Wednesday, July 31, 2013


William Gargan is a world-weary cop with a sweet wife and cute son who is trying break off an affair with spoiled rich sexy blonde Janis Carter, who seems to like things a little rough. One night, while parked near a beach, he tries to tell her goodbye, but she gets into a tussle with him which ends in a torrid kiss. However, at the same time, they see a man beat a woman to death with a tire iron in another parked car. He pulls his gun to shoot at the escaping killer, but Carter warns him about the scandal that would erupt if he got involved. When the police investigate, they find Gargan's tire tracks in the sand. Before they can trace the tracks, the cops arrest a man for the murder. Gargan knows they don't have the right man, so he races against time to find the killer on his own. When it turns out that Carter not only knew the dead woman, but may be engaged in a dalliance with a suspect whose prints were found at the scene, things get even stickier for Gargan.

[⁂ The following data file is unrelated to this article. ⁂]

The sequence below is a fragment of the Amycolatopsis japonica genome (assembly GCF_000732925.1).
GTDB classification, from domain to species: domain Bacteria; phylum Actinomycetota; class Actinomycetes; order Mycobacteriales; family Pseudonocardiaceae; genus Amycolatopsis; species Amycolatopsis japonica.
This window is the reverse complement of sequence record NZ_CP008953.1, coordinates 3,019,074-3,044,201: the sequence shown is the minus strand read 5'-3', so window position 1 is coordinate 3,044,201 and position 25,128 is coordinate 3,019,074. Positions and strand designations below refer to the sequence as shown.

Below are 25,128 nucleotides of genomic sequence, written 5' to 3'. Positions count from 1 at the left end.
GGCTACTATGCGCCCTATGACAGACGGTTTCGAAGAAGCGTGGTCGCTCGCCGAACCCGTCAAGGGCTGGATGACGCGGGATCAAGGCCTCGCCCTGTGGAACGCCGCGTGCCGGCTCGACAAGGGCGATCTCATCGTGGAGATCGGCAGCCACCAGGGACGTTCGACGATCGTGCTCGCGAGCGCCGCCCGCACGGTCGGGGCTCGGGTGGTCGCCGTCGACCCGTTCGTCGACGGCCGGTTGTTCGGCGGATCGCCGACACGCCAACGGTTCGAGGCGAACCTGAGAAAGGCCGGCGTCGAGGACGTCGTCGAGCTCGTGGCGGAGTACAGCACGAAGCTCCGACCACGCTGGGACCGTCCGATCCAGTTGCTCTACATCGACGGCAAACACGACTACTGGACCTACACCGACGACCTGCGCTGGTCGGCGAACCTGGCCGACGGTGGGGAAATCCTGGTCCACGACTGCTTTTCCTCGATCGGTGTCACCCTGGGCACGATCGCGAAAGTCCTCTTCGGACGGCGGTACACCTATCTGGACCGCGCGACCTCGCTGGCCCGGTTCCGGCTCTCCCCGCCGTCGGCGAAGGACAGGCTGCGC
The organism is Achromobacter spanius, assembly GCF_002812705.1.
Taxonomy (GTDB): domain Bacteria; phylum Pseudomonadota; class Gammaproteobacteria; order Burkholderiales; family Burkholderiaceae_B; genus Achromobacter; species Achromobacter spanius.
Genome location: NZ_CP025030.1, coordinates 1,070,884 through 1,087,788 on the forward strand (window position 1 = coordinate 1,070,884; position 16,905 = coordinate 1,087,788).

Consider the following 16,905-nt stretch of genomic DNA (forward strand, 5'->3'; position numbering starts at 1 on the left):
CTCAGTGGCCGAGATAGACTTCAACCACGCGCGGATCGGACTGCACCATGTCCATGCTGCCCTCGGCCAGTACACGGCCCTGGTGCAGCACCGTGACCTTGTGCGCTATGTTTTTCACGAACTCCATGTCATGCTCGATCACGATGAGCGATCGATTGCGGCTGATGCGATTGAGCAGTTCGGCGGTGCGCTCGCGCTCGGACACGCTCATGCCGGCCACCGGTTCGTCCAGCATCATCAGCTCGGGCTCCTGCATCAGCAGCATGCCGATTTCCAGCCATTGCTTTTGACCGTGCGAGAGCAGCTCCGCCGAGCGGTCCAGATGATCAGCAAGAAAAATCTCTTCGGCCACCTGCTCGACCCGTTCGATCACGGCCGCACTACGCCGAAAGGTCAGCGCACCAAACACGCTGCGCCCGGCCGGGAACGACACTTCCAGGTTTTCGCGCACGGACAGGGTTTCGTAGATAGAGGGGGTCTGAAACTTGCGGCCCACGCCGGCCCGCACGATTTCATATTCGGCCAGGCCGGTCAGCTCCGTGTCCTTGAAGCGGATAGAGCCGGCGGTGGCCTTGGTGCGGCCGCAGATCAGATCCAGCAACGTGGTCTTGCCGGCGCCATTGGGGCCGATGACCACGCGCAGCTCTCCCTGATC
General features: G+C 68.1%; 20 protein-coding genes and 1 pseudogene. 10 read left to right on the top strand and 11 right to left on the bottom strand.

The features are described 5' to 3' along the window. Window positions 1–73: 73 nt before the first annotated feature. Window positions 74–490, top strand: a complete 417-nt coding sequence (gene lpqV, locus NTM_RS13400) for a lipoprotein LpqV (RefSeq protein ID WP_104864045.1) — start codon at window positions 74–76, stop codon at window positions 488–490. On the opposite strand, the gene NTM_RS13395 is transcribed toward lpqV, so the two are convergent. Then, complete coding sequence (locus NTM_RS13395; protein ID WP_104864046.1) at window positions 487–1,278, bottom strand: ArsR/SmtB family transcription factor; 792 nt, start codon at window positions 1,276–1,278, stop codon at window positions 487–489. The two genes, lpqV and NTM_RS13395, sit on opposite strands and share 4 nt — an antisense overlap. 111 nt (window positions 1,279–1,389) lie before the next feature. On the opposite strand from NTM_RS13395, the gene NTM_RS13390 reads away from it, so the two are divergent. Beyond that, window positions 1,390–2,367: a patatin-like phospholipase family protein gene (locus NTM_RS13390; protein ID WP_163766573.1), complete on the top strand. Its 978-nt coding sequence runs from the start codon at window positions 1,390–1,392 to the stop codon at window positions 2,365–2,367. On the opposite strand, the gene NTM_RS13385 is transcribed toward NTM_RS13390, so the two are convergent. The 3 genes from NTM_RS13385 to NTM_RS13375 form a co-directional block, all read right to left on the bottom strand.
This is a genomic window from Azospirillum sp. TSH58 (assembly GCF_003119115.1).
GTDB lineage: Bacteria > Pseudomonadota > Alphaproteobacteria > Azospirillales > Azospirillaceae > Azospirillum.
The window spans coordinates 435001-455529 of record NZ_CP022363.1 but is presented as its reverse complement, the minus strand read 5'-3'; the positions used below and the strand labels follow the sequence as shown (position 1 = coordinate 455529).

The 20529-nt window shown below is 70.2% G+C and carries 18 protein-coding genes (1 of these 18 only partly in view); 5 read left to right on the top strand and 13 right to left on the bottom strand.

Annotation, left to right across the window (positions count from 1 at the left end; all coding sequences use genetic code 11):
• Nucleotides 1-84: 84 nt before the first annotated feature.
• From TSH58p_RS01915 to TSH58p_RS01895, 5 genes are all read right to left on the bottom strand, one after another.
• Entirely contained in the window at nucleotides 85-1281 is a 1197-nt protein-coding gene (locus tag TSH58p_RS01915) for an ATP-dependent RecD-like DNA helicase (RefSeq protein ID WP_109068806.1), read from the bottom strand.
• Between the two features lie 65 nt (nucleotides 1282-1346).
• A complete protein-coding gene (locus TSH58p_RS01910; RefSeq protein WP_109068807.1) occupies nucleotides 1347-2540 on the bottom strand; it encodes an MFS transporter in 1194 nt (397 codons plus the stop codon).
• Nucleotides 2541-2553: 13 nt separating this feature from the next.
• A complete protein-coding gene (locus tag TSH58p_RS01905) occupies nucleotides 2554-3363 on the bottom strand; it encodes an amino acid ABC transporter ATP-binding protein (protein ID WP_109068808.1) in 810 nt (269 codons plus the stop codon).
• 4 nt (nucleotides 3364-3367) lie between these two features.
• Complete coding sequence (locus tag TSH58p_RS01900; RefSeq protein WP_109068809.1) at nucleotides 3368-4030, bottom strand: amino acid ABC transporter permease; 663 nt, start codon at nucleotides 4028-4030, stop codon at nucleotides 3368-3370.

This unsung little B-film is a very nice example of film noir, complete with a flawed and conflicted hero (more like an anti-hero for most of the film), a sexy femme fatale, and passion and murder in the night. Gargan is fine as the appropriately hangdog lead; in his attempted breakup scene, he actually gets to say lines like, "This is the end of the line," "You’re just no good for me, baby," and "We both add up to zero." Carter (pictured with Gargan), however, burns up the screen, giving one of the best "bad girl" performances in all of noir. She (the character) is smoking hot and knows it, lording her power over poor Gargan for most of the running time. Only at the climax, which involves an icepick in someone's back, does she falter a bit, and I blame that on the writing. Jeff Donnell is colorless as Gargan's wife. The title comes from a radio show from which this was adapted; the main story is framed as a flashback told by the night editor (Charles D. Brown) of the New York Star to his staff, primarily intended as a cautionary tale aimed at a sweaty and despondent young reporter (Coulter Irwin, who definitely has the sweaty part down). A must-see for noir fans, available on the DVD set Bad Girls of Film Noir, Volume 2. [DVD]

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